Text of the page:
Enabling Healthcare Interoperability with Fax to FHIR Solution

The power of fax to FHIR is becoming apparent in areas where paper-based workflows are prevalent and need to be made part of the larger interoperability ecosystem.

Part of operationalizing TEFCA, as a section of the 21st Century Cures Act, includes the adoption of Fast Interoperability Healthcare Resources (FHIR) by qualified health information networks (QHINs) to facilitate health data exchange among healthcare organizations (e.g., providers, payers, public health agencies).

As noted in the first installment of this three-part series, FHIR has become a growing health IT standard and application programming interface (API) among regulators and developers, but the use of FHIR alone will not enable widespread health data exchange across the continuum of care. That’s because fax remains a dominant mode of health data exchange, accounting for 75 percent of all medical communication.

For FHIR to help healthcare organizations — from networks enabling information sharing to end users having access to actionable information — it must include a mechanism for enabling health data exchange with differing levels of digital maturity.

“The impetus to mandate healthcare communications through FHIR must answer an important question: How does fax fit into that framework?” Matthew Baker, Associate Director of Product Management at Consensus Cloud Solutions, says. “On the surface, it doesn’t. But the technology now exists to transform digital fax documents into FHIR messages and vice versa that satisfies many technical requirements for QHINs and the technological capabilities of the various organizations sharing sensitive information.”

This is the rationale behind developing fax to FHIR as a data sharing solution that can ensure more messages can be consumed by the receiving party and acted upon.

“Fax is largely ignored in the industry, especially in the integration space, but it needs to be considered. Helping people communicate is interoperability,” Baker maintains.

“We’re seeing with TEFCA that FHIR is going to be pushed on both ends,” he continues. “The focus is going to be on health systems and how they are going to be able to meet regulatory requirements with the use of a certified EHR. What’s forgotten with meaningful use and likely to be ignored into the future are those smaller organizations — such as home health organizations, skilled nursing, long-term care facilities, and post-acute care settings — that did not receive those incentives and haven’t upgraded their technology.”

Power of the lowest common denominator

The health data exchange ecosystem gets to the heart of interoperability, and digital fax should be a part of that solution, as it enables care coordination and delivery based on timely information. Fax to FHIR and FHIR to fax allows both the sender and receiver to benefit.

The power of fax to FHIR is becoming apparent in areas where paper-based workflows are prevalent (e.g., prior authorizations, referrals, and attachments). Federal officials have signaled their intent to digitize these processes moving forward.

“In the case of prior authorizations and referrals, we’re now able to capture content — paper, PDFs, or scanned files — and fit those into current processes automatically by first digitizing and then extracting the content using AI and then transform that information into data elements that can be consumed into an EHR or health IT workflow,” Baker explains. “A fax can flow as structured data into the patient chart the same way an HL7 message would. From the hospital's standpoint, they see information within their systems without knowing that the originating content was a fax or PDF. We are able to additionally send the original document with the structured data so the original source can be reviewed if desired.”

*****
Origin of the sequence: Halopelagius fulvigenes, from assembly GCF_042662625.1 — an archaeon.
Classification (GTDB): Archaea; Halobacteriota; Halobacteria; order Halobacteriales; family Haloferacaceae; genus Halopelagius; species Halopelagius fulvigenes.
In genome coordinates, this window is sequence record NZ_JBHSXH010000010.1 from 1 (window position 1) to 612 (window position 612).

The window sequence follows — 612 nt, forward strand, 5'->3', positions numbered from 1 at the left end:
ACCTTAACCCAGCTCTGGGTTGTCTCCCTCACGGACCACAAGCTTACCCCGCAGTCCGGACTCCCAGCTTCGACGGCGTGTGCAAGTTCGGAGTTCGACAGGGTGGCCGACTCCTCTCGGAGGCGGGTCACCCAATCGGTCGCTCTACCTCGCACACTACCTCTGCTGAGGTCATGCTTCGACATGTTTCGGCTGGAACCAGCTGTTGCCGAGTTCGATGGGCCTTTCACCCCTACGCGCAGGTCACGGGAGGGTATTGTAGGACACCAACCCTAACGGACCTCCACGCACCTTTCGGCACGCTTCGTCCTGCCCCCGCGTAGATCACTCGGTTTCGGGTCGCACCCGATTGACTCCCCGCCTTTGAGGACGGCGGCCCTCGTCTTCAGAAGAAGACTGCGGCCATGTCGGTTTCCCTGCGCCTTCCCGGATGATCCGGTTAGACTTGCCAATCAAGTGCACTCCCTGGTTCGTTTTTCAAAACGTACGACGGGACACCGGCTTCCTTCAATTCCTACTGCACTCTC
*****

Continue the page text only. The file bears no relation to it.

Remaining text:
Those healthcare organizations relying on digital fax encounter fewer barriers to entry to participate in effective health data exchange.

“The healthcare industry must focus on meeting people at the lowest level of technology they are comfortable with,” stresses Baker. “Faxing makes the barrier of entry very low. Whereas a new EHR requires training, the fax is known for its ease of use. If you give somebody a piece of paper to fax,  it’s highly likely it can be done without training , and a digital fax is just as easy to use.”

Furthermore, a digital fax remains a reliable backup method, proving the importance of considering the technology as integral to interoperability.

“We’ve got these great digital workflows and pathways where data can go, but the second that something fails, it always falls back to scanned documents or even to paper,” adds Baker. “How can we get that fallback plan to be digital as well and get the error to flow back into the normal flow after it falls out? This is where digital fax shows its strength, especially when combined with FHIR to reduce the amount of paper and manual processes.”

An essential part of integrating digital fax into the health data exchange ecosystem centers on educating the market. According to Baker, healthcare organizations tend to treat their interface engines and fax servers (local or cloud) as separate operations serviced by different teams. Bringing the two under one roof gives these organizations a more robust platform for sharing and utilizing information to improve patient care and outcomes.

Stay tuned for the third and final installment of this three-part series to learn how emerging forms of technology can be brought to bear on digital faxing and medical communications.


See the other articles in this series:

Why a Data Exchange Platform Is Vital to Healthcare Interoperability

Overcoming Interoperability Challenges with Digital Fax and FHIR

Dig Deeper on Interoperability in healthcare